This unfortunately is an alternative of that Friday change rule violation known as POETS.

There’s three distinctly wrong things with this scenario:

  • Infrastructure upgrade done without change control.
  • Infrastructure upgrade done at the last minute.
  • Infrastructure upgrade done without follow-up monitoring.

Any one of those scenarios is enough to cause a nightmare situation – either for yourself, getting call-outs when you’re meant to be on holidays, or for your colleagues, left in the lurch after you switch your phone off for two weeks and go on a holiday to the East Islands.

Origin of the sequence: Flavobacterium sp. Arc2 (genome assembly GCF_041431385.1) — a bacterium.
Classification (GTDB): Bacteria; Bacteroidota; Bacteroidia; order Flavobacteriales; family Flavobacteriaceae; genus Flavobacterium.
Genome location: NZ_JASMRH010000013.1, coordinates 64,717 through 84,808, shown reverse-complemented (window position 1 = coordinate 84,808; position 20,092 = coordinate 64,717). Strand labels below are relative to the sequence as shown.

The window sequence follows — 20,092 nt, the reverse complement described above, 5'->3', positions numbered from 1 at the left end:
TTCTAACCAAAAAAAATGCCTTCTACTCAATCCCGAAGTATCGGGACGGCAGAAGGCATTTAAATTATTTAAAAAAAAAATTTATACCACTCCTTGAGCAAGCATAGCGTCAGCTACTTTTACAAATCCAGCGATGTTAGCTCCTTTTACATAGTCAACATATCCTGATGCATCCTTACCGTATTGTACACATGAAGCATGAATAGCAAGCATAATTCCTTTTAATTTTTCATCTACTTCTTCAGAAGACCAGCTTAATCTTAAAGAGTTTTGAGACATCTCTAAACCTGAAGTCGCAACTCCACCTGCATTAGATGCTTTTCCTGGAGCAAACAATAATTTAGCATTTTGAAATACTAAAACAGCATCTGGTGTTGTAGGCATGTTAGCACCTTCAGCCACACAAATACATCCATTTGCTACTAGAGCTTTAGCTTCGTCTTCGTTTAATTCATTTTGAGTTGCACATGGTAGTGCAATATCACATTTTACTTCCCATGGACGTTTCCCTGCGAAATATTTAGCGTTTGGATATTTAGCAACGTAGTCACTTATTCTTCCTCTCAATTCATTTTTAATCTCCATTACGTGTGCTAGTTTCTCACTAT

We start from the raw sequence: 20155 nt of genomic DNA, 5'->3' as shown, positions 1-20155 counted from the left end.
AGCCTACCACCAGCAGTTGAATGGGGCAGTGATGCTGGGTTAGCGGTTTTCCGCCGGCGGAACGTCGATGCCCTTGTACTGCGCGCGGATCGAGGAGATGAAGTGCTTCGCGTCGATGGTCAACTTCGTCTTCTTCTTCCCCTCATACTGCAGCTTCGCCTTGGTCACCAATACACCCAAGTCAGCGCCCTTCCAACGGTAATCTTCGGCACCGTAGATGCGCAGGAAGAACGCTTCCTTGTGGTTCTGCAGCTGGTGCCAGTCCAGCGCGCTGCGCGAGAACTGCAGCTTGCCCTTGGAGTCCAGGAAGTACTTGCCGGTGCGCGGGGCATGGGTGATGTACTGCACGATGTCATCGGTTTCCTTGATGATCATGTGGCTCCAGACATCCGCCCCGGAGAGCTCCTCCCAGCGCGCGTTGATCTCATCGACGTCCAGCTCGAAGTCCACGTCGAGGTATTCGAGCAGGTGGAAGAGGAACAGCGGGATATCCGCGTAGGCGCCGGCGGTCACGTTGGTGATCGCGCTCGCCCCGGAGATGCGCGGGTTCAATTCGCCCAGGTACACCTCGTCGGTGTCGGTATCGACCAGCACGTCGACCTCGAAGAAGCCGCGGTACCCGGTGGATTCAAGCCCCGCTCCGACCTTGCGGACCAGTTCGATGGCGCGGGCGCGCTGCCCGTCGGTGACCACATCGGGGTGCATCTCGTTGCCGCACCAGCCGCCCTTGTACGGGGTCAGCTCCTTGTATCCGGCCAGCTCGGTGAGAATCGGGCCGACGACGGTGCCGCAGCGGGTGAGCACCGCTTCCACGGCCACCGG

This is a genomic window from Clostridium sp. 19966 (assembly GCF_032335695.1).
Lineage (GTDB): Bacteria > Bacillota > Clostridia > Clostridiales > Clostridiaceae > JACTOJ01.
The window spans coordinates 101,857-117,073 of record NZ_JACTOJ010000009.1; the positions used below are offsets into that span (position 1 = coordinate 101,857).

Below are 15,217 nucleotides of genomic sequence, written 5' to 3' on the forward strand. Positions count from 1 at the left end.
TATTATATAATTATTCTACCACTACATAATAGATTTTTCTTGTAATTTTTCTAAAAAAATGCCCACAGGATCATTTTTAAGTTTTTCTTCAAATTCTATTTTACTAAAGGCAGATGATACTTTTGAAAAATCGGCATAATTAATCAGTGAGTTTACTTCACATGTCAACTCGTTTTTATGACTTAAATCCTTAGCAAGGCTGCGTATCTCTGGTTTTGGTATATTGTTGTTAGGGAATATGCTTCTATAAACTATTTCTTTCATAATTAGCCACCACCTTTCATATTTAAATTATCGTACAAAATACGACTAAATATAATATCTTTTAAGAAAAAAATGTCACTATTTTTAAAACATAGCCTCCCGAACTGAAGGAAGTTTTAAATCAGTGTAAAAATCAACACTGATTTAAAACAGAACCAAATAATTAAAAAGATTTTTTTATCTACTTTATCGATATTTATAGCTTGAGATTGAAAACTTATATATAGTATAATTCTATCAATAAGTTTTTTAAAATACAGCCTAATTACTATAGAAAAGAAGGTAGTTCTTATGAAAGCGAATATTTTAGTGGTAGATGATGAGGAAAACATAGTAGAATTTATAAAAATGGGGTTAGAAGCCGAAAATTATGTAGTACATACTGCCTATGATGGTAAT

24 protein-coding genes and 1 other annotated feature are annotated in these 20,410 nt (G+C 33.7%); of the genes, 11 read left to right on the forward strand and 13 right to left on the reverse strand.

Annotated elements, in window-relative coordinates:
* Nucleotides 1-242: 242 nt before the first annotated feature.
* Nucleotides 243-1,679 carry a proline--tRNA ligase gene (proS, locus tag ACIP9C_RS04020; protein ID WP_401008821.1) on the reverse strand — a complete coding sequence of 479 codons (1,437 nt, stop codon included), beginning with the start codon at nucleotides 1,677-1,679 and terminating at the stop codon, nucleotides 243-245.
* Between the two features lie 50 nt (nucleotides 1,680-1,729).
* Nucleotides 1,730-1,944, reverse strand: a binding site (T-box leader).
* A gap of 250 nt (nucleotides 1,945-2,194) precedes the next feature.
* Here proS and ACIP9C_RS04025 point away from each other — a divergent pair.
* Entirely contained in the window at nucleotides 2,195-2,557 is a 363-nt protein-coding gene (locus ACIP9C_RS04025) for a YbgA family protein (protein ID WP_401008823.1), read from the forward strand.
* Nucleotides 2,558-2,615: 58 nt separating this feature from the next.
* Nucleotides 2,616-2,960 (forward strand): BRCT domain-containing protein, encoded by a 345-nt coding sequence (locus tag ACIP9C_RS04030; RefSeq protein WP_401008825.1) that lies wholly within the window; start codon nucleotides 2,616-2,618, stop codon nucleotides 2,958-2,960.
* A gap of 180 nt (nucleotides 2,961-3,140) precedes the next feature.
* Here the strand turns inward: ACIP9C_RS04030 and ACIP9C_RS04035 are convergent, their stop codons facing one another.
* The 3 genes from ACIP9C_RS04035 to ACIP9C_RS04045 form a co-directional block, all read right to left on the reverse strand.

All three though? That’s just asking for trouble.

(This lesson doesn’t actually just apply to NetWorker – it applies across the board for system, application and storage administration. Don’t modify the system just before going away for a while.)

Just before this holiday season, I had a customer upgrade* their NetWorker server from 7.3.x to 7.5 before going on leave. Not 7.5.1, not, 7.5. This didn’t go so well, and a few days later when the fill-in administrators noticed the issue**, there was a bit of work to rectify the various issues and some backups during that time didn’t work.

This however is by no means unique. Following Twitter I noticed one on-call person suffer a hideous xmas day and following day working on a call-out from what appeared to be an untested change done by someone else before that other person went on holiday.

And non-betting man that I am, I’d bet a considerable wad of money (and win) that this fellow’s experience wasn’t unique for IT workers over xmas 2009.